You Say Goodbye, I Say Hello
As a lifelong member of the tribe of career adventurists it’s time to announce another turn in the journey. I am leaving the Michigan Land Use Institute to take a new position as senior editor and strategist for Circle of Blue, an independent online journalism, research, and movement building organization focused on helping to solve the freshwater crisis. What’s especially keen, along with the great promise of a new way to influence a global environmental and economic crisis, is that I won’t have to leave home. Circle of Blue, based in Traverse City, is the second organization devoted to public interest journalism, research, and social organizing in northwest Michigan. The first, of course, was the Michigan Land Use Institute, founded in Benzonia on April 22, 1995, the 25th anniversary of Earth Day.
In many ways the same three factors — trends in news and communication technology, a compelling public interest, and opportunity — that drew me to Circle of Blue also prompted the founding and strategic vision of the Michigan Land Use Institute. Both organizations are devoted to executing the highest standards of journalism and perform that mission at a level of reporting, framing, and narrative that well-exceeds the capacity of the mainstream media. Both organizations understand how to apply email, the Internet, multi-media, motion graphics, and the other evolving communications tools to attract and inform large online audiences. And both utilize the power of great storytelling to support citizen movements that influence the course of events on complex economic, environmental, and cultural issues.
In its basic outlines none of this is really new. The environmental historians among us will recall that John Muir, the essayist and founder of the Sierra Club, applied his tremendous reporting and storytelling skills in the pages of Century Magazine in the late 19th cenury to argue for conserving the Sierra Nevada. That work, disseminated to Congress, prompted the United States in 1890 to establish Yosemite as the nation’s second national park.
Yet all of it is new. What we learned at the Michigan Land Use Institute is that great reporting, well-told and broadly disseminated, helps to shape, clarify, elevate, and support the grassroots groups that are making all the difference now in our state. The Institute recruited terrific reporters – Kelly Thayer on transportation, Patty Cantrell and Dianne Connors on agriculture and local foods, Andy Guy on the Great Lakes, Carolyn Kelly on energy, Glenn Puit on investigations — and gave them the time to dig in and pursue important stories. Though there are exceptions, the opposite is occurring in the mainstream media. My epiphany on this subject came in 1995 when my own newspaper flooded the OJ Simpson trial coverage with elite writers only to discover that the National Enquirer consistently produced the best reporting.
The Institute’s founding came just six months after CompuServe and AOL offered the first dial-up Internet service. We very quickly recognized that the print publishing strategy we initially developed would move online. In 1998, when the Institute launched its first Web site, the organization’s work was read by the 5,000 families and businesses that received our three-times-a-year Great Lakes Bulletin magazine, the several thousand more who saw our work in mainstream newspapers, and others who caught drift of the Institute’s efforts through events and word of mouth. Last July, in contrast, nearly 200,000 visitors came to the Institute’s main Web site, some 25,000 more visited our Taste the Local Difference fresh food site, nearly 20,000 people read our weekly email alerts, almost 1,000 reporters and editors received our weekly Great Lakes Bulletin News Service feed, and some 4,000 people were attracted to our two blogs: this one and Great Lakes Guy.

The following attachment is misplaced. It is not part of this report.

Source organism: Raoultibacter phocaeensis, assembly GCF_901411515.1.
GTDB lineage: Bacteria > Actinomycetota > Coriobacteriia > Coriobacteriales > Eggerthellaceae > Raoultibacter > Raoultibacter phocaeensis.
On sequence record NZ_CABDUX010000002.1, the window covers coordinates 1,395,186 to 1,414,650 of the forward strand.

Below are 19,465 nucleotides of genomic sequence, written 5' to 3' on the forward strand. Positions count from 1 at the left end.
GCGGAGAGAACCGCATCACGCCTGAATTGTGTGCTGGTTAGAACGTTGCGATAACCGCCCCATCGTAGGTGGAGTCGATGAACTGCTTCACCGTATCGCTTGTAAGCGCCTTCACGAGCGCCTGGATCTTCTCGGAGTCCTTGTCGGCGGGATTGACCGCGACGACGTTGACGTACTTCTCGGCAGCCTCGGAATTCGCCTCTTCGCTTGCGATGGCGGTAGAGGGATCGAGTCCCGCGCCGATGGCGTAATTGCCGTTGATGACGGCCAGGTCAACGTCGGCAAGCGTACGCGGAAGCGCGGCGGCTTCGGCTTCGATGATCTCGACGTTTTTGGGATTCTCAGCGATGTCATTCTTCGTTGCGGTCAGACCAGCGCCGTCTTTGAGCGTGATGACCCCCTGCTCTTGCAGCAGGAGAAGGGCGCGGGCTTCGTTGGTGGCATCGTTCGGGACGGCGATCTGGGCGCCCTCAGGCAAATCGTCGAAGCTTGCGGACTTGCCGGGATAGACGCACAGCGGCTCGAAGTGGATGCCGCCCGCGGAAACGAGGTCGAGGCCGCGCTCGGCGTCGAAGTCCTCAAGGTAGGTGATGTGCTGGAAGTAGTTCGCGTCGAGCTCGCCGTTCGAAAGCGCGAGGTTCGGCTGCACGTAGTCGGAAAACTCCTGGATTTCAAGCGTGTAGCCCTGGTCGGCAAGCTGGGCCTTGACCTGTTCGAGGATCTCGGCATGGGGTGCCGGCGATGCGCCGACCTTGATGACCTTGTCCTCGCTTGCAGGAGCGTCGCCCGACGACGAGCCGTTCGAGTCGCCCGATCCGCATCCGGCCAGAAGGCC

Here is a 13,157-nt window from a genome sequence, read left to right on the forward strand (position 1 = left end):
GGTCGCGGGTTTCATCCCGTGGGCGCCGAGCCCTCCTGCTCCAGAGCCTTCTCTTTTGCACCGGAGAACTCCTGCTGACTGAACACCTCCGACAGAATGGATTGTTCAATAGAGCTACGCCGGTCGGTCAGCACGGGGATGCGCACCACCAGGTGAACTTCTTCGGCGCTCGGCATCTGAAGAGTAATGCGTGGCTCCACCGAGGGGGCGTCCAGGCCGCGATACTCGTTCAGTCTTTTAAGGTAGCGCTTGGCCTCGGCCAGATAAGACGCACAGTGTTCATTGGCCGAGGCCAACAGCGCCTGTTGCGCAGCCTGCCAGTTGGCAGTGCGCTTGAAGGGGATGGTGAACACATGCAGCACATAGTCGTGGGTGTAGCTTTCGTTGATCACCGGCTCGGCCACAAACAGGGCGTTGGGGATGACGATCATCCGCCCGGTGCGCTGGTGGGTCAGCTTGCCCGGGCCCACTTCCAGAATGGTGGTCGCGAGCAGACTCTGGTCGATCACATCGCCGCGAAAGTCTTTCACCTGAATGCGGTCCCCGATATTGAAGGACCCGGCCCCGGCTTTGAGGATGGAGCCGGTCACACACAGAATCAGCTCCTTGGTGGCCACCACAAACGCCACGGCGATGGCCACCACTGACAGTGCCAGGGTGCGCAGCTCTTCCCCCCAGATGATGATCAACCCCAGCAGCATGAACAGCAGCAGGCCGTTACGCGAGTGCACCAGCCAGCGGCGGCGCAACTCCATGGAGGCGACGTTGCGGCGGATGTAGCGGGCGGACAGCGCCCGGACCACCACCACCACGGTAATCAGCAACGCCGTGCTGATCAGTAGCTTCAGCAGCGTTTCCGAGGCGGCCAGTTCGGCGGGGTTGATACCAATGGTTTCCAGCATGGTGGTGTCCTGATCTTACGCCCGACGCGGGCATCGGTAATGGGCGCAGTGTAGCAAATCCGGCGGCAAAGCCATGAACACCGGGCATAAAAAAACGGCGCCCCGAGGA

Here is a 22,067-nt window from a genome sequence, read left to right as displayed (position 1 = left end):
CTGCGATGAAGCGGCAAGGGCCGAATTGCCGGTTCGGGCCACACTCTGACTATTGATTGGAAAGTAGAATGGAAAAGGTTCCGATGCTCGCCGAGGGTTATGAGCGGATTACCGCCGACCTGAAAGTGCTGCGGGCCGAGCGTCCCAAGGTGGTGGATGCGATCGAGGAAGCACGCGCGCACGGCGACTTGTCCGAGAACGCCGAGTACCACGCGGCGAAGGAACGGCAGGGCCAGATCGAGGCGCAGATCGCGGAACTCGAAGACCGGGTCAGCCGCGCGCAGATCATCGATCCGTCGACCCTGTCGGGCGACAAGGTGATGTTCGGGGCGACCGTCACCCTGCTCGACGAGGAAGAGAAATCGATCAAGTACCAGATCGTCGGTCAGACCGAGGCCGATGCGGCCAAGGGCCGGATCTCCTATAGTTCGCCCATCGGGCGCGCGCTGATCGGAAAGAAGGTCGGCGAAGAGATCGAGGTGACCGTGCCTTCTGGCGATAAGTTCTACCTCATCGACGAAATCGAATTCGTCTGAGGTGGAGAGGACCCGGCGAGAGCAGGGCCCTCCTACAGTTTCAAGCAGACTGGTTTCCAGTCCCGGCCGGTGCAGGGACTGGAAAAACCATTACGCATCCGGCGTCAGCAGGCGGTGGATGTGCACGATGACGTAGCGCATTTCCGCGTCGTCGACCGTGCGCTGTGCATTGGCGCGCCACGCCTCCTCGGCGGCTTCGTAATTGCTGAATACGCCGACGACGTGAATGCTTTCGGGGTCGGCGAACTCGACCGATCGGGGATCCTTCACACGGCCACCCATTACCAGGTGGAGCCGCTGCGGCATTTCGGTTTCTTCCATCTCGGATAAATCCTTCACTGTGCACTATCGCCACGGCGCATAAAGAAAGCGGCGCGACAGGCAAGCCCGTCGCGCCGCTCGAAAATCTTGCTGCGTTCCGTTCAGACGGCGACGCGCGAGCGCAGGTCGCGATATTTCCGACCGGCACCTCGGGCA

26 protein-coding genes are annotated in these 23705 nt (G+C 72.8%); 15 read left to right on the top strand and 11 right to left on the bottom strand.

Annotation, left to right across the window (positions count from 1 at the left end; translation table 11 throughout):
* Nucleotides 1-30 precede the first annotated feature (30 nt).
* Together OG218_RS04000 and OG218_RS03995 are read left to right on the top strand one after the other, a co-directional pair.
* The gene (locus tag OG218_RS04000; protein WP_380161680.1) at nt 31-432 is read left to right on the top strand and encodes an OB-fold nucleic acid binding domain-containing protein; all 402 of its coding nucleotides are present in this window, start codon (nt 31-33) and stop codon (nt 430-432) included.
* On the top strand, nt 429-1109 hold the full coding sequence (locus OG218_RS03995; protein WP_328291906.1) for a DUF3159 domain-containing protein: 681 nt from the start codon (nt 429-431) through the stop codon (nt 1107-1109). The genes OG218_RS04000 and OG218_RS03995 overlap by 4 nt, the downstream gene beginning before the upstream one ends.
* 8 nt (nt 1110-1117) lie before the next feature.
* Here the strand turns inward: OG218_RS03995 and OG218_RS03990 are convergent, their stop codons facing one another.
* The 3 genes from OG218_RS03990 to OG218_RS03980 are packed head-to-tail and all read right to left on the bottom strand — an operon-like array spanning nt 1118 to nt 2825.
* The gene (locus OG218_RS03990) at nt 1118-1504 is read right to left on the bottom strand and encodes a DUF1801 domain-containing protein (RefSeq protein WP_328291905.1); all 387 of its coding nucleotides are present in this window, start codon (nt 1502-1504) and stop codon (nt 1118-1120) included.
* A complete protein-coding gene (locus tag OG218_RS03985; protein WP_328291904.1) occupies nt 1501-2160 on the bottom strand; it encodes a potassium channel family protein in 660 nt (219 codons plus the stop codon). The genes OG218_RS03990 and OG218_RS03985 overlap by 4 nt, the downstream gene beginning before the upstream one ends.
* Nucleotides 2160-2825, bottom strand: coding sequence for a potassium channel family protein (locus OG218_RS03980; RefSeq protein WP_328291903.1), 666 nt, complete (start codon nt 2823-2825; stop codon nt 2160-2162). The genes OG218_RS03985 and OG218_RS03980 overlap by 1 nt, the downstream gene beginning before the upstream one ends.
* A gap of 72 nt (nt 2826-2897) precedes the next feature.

What does a public interest organization do with that kind of capacity? Help make things better. You make the case stick for an alternative to environmentally ruinous and needlessly expensive, energy-inefficient, land-wasting new highway bypasses in Petoskey and Traverse City. You help an alliance of a conservation groups establish safeguards for two new natural rivers, the first designated since 1988. You begin rebuilding the market, processing, and transportation infrastructure to make it easier for buyers and producers of fresh home grown food to find each other. You provide citizens the information they need to ban oil and gas drilling along the Great Lakes shoreline. You convince the conservative state Supreme Court to overrule an equally ideological state Appellate Court and reinstate the right of all citizens to walk every mile of Great Lakes beaches. You help Michigan and the nation understand that prosperity is intimately connected to how communities are designed. And you report on the prosperity that Chicago and Salt Lake City, Ann Arbor, Grand Rapids, and Traverse City are achieving by embracing a new energy-efficient, transit-oriented, neighborhood sustaining, environmentally-sensitive development strategy.
Although I will continue my affiliation with the Institute early next year as a part-time special projects writer, my departure as a full-time senior leader produces two emotions: lament that comes with things ending, and the ferment that accompanies things new. The Michigan Land Use Institute is a superb public interest organization with a committed and capable staff. Twelve years is a long time in the life of a person and an organization. One adventure has ended. Another is starting. You say goodbye. I say hello.